SCOTTSDALE, Ariz. – Grace Park sat in a cushy chair in the lobby of Grayhawk Golf Club and told her life story in a shockingly straightforward manner. Athletes rarely reveal hidden wounds. The hip pain that led to surgery last April was obvious, but only she could reveal the extent of her personal pain.
“I was a golf machine, and I didn’t want to be that,” said Park, who returns to the competitive stage for the first time in nearly a year March 25 at the Kia Classic presented by J Golf.
Park, 31, often has talked about the pressures many Korean players face. She mistakenly thought playing well would equal freedom. The better she performed, however, the more people expected. When she reached No. 2 on the money list in ’04, plans were hatched on how to get to No. 1. Sacrifice this. Change that.
Eventually, she just let go.
“I practiced; I spent just as much time,” she said. “But I had no goal.”
Park played through chronic back pain for several seasons, but her limited schedule wasn’t always because of injury. From 2006 to ’08, Park played in only 15 events each year before heading home to South Korea to relax. This wasn’t at all how she pictured her pro career when she moved to the U.S. at age 12.
At Arizona State, Park pushed herself at tournaments so that she could skip qualifiers and study halls.
“Winning golf tournaments was a way for me to get other things that I wanted,” she said.
After two years in college, Park felt pressure to turn pro. Because she still wanted to be a 21-year-old college student like the rest of her friends, she underachieved. Physically her game was ready, but mentally it wasn’t. She won six times on the LPGA, including a major, but in many ways felt empty.
If she shot 68, her parents wanted to know why it wasn’t 67 or 66. What did you do wrong? Park knows they didn’t always mean to be harsh. Nevertheless, that’s how she perceived it.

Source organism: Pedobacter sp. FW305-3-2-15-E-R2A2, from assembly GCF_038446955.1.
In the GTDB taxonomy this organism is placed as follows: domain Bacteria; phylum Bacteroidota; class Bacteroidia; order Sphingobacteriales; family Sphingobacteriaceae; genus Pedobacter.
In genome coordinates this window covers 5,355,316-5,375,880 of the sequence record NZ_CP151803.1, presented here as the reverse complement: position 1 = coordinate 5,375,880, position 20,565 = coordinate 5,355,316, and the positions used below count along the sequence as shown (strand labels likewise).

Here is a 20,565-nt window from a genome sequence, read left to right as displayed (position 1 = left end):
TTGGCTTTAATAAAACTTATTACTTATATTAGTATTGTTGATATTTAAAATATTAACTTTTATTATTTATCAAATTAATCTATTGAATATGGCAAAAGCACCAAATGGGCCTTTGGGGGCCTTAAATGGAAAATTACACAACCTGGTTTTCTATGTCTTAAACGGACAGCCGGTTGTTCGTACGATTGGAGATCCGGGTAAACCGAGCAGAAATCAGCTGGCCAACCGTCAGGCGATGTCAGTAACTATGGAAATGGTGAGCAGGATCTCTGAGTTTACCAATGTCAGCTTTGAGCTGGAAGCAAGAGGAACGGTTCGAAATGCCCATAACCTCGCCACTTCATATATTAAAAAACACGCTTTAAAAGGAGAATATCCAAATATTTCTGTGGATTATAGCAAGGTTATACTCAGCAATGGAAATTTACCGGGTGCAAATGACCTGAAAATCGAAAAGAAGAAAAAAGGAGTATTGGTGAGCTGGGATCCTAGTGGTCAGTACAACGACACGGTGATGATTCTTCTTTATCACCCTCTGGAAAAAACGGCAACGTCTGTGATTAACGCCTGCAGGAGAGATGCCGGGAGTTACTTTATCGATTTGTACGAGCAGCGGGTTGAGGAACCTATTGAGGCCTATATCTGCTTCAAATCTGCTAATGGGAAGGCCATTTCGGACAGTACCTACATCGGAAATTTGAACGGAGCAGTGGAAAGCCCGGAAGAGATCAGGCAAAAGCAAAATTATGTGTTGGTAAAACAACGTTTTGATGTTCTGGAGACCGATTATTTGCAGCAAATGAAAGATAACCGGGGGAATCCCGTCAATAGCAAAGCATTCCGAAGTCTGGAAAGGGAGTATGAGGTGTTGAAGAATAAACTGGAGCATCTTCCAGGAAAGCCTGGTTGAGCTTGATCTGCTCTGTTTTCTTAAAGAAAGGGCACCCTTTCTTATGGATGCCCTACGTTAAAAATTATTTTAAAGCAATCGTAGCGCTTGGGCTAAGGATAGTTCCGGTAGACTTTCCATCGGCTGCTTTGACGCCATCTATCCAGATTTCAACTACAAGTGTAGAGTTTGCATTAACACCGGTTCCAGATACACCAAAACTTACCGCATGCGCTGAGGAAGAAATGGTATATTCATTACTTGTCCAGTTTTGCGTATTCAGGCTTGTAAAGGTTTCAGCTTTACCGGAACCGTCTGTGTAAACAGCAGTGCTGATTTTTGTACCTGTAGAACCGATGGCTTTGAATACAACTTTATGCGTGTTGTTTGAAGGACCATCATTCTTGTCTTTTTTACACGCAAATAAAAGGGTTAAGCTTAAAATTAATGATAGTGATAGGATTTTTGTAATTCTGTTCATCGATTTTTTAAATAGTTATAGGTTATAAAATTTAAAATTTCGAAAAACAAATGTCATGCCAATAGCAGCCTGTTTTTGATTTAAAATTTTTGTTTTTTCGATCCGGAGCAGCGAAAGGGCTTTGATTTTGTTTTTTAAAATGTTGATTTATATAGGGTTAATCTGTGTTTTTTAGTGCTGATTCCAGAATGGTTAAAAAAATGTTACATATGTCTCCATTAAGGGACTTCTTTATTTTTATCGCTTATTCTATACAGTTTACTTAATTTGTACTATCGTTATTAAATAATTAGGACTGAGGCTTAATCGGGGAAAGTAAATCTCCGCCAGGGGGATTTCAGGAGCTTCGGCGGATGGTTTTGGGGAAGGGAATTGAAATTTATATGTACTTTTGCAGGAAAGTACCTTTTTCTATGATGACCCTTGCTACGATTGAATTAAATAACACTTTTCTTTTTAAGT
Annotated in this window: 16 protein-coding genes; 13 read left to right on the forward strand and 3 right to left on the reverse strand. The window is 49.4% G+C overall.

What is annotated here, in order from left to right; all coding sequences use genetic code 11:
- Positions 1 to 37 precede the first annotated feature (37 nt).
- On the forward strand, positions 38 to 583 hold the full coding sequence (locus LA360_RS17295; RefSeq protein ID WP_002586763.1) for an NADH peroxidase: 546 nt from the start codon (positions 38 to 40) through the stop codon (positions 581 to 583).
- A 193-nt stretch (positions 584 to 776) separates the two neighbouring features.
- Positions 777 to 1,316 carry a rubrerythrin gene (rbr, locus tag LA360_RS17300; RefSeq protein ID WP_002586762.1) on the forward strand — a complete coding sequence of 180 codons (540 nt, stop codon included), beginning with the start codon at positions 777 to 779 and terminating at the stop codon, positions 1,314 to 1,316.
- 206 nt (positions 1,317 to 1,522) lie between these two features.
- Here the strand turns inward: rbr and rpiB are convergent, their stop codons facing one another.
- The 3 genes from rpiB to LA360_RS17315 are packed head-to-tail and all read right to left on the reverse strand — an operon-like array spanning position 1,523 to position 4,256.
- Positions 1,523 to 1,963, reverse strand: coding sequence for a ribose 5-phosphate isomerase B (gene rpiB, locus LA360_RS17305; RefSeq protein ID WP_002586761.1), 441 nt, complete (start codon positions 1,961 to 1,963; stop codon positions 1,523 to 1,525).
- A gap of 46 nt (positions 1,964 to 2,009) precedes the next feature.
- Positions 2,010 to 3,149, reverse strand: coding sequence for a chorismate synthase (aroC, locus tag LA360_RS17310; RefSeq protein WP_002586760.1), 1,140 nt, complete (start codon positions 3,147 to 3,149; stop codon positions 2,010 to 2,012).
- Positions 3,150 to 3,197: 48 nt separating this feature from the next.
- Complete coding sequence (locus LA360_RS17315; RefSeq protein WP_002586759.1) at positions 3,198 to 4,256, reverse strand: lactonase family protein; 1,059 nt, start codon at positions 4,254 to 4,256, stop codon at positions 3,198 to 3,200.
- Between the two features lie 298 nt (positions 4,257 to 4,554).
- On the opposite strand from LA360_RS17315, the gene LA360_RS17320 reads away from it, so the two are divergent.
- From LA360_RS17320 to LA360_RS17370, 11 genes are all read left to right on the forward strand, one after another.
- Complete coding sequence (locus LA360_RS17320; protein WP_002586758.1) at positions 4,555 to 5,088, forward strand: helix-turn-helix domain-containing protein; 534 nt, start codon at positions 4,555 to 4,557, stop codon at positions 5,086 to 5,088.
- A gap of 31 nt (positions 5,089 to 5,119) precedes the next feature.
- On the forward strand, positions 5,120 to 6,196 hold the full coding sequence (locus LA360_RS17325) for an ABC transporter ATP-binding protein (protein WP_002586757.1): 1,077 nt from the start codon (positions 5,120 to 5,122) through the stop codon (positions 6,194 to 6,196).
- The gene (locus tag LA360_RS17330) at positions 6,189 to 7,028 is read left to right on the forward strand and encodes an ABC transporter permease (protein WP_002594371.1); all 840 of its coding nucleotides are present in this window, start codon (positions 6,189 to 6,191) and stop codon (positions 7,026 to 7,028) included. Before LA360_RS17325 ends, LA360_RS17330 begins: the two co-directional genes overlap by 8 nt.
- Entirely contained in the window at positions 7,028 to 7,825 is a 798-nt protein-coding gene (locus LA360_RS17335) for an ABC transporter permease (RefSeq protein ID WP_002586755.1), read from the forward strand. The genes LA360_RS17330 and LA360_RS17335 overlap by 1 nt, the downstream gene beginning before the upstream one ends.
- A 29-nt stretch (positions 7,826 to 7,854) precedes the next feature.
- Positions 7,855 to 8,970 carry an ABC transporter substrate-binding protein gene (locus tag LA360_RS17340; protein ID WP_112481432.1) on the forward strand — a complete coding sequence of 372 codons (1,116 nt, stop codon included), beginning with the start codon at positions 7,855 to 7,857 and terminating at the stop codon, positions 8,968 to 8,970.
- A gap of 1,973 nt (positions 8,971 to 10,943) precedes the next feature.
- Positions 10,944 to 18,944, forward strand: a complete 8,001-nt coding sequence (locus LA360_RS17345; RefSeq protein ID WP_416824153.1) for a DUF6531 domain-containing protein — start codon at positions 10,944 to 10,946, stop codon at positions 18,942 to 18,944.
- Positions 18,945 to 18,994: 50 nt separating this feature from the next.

Park was taught early that boys are a distraction. She has dated the same man on and off since her rookie season. Obviously, it’s complicated.
Two years ago, Park sat down with her parents in Seoul and shared her heart.
“ ‘I love you, I know you love me, but let me take control,’ ” she told them. “We had a big blowup in the household, but eventually they accepted it.”
In Korean culture, especially, that was huge. Daughters are expected to live with their parents until marriage (as Park does in Korea) and follow their rule book.
It took several months for the dust to settle, but Park finally felt she had permission to live life as she saw fit. She expected 2009 to be a watershed year. Doctors, however, said otherwise. The torn labrum in her right hip needed immediate surgery. She spent six weeks on crutches and six months in rehab. Park worked toward getting her master’s in sports education at Korea University in Seoul (she had received her bachelor’s in 2003 in Korea)
and went on a family vacation.
“I could do, for the first time in my life, whatever I wanted to,” she said.
When asked if there are other Korean players facing similar situations with their parents, Park said: “I’ll probably get in trouble for this, but yes.”
In January, Park returned to golf. She went back to the instructor of her youth, Mike LaBauve, and tried to find her natural swing. It has been years since she stood on the tee and thought, “I’ve got it.” The “it” days were over.
“I don’t know when she’s going to play great again,” said LaBauve, who sees signs of improvement but doesn’t want to put any expectations on his student. He’s trying to be quietly excited.
“It sounds weird. I’ve been competitive for over 20 years, but I’m finally ready to play golf,” Park said. “It’s because I want to play, not to earn other things, not to get a pass from study hall.”
Naturally, Park worried that her parents would come across poorly in print after such a frank interview.
“Put it in a nice way,” she said, “because they’re nice people.” No doubt. Soo Nam and Jin Ae Park poured their lives into Grace’s golf career. Their intentions were sincere. Still, it’s difficult for a woman living in America to embrace the strict nature of Korean culture.
The struggle contributed heavily to Park’s career skid. Now, finally healthy in body and spirit, Park is ready to restart her playing career.